Rectal Prolapse Clinical Presentation

Updated: Dec 14, 2017
  • Author: Jan Rakinic, MD; Chief Editor: John Geibel, MD, DSc, MSc, AGAF  more...
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Presentation

History

Patients with rectal prolapse report a mass protruding through the anus (see the image below). Initially, the mass protrudes from the anus only after a bowel movement and usually retracts when the patient stands up. As the disease process progresses, the mass protrudes more often, especially with straining and Valsalva maneuvers such as sneezing or coughing. Finally, the rectum prolapses with daily activities such as walking and may progress to continual prolapse.

Rectal prolapse. Rectal prolapse.

As the disease progresses, the rectum no longer spontaneously retracts, and patients may have to replace it manually. This condition may then progress to a point where the rectum prolapses immediately after being replaced and is continuously prolapsed. Rarely, the rectum becomes incarcerated, and patients cannot replace the rectum.

Pain is variable. Some 10-25% of patients also have uterine or bladder prolapse, and 35% may have an associated cystocele. Constipation occurs in 15-65% of cases. There may also be rectal bleeding.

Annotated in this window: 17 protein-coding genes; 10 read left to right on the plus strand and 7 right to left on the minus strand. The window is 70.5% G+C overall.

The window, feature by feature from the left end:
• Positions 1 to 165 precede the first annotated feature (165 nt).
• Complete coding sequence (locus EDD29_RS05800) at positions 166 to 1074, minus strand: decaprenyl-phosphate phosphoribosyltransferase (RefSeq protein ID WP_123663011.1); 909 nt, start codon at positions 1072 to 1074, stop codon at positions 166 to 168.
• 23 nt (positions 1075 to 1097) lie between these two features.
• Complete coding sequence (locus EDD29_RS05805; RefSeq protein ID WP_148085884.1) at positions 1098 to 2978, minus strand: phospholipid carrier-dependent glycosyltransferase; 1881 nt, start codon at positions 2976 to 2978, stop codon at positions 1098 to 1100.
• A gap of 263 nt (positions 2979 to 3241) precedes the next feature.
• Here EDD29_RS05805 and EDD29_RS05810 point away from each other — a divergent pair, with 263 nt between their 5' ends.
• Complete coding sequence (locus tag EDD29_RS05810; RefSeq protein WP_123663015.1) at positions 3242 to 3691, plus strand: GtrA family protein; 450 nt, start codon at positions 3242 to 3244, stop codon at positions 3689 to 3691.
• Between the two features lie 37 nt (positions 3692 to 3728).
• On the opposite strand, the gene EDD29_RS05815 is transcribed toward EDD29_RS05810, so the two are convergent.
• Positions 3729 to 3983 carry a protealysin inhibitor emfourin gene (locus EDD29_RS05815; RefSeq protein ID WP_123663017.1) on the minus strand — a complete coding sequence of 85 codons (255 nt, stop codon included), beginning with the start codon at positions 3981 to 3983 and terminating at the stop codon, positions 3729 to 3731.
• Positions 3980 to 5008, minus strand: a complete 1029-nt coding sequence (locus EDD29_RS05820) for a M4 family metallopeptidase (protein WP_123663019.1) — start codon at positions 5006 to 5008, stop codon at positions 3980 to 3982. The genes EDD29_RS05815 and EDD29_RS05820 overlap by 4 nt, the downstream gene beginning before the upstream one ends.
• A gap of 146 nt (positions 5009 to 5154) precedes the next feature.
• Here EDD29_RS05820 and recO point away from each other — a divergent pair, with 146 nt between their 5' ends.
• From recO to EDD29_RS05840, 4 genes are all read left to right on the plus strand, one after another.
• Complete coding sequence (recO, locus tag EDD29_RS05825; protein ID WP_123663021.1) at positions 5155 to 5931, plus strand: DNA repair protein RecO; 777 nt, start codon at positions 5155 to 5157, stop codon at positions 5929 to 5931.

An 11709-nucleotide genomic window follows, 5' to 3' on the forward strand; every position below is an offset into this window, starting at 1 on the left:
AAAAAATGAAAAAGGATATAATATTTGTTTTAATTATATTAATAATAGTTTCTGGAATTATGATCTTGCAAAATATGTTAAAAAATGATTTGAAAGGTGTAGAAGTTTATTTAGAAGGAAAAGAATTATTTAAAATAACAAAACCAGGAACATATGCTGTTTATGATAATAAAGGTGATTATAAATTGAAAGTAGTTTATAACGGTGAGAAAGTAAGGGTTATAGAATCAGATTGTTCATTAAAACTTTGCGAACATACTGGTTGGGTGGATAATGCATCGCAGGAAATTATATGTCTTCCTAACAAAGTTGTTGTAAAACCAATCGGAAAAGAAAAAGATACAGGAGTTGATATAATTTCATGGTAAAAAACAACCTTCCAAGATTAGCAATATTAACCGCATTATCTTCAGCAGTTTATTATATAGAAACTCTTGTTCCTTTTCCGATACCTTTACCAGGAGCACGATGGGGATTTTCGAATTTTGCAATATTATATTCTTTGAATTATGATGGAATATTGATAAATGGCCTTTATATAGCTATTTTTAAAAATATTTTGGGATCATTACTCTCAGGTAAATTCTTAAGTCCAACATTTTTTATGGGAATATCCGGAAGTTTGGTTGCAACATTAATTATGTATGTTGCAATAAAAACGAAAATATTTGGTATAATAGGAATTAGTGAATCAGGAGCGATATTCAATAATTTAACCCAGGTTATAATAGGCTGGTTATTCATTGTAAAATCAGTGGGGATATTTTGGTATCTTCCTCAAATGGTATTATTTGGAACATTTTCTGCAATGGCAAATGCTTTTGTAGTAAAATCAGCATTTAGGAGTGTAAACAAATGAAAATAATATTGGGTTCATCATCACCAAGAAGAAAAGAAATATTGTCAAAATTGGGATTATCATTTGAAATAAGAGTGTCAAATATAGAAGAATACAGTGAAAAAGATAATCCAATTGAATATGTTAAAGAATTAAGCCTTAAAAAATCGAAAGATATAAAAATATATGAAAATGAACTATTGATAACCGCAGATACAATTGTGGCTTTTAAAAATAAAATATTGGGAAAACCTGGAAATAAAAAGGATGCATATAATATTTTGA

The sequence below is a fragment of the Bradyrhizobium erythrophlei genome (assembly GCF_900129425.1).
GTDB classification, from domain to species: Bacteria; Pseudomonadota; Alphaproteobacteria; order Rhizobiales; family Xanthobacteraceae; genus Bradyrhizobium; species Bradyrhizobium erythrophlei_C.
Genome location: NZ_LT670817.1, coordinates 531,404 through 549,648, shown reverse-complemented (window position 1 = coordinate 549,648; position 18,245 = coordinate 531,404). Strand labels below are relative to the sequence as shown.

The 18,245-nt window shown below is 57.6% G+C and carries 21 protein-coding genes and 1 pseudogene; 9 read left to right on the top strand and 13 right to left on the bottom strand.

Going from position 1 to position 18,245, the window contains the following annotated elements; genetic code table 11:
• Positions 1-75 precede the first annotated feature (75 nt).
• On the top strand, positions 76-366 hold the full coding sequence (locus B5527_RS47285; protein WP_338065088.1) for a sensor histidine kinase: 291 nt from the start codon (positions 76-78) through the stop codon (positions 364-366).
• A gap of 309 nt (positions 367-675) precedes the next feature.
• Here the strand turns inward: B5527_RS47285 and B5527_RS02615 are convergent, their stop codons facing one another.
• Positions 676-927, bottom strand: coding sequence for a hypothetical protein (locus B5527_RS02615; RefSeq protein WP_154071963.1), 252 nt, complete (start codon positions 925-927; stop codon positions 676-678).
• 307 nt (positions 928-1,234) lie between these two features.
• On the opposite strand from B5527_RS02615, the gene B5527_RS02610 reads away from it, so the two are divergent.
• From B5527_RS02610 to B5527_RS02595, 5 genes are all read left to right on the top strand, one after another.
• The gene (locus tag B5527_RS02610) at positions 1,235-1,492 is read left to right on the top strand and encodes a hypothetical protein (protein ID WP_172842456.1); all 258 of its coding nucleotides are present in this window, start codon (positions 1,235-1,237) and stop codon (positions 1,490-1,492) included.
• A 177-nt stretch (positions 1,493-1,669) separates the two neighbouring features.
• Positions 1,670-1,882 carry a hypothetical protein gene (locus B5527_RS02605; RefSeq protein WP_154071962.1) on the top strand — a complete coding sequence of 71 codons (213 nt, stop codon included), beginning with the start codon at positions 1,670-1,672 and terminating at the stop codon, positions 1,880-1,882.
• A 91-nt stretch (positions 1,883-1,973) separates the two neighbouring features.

In addition to a protruding mass from the anus, patients often report fecal incontinence (28-88%). Incontinence occurs for two reasons. First, the anus is dilated and stretched by the protruding rectum, disrupting the function of the anal sphincter. Second, the mucosa of the rectum is in contact with the environment and constantly secretes mucus, thus making the patient appear to be chronically wet and incontinent.

A detailed history to evaluate incontinence, constipation, or both is important because it plays a role in determining the appropriate surgical procedure.

Patients with mucosal prolapse have similar problems but not to the same degree. Patients with internal intussusception often report difficulty with defecation and a sensation of incomplete evacuation.

Next:

Physical Examination

Physical signs of rectal prolapse include the following:

  • Protruding rectal mucosa
  • Thick concentric mucosal ring
  • Sulcus noted between anal canal and rectum
  • Solitary rectal ulcer (10-25%)
  • Decreased anal sphincter tone

Rectal prolapse is a clinical diagnosis that physicians should be able to confirm in the office. The patient is asked to sit on a toilet and strain, after which the rectum should prolapse. If it does not prolapse with just straining, the administration of a phosphate enema usually produces the prolapse. In a small child, a glycerin suppository can be used instead.

The protruding mass should show concentric rings of mucosa. In cases of small prolapse, it is sometimes difficult to distinguish between mucosal and full-thickness rectal prolapse. Mucosal prolapse typically exhibits radial folds instead of concentric rings. If these cannot be clinically distinguished, a defecogram (see Workup) may be of help in differentiating these two conditions. A defecogram is unnecessary in the presence of an obvious rectal prolapse.

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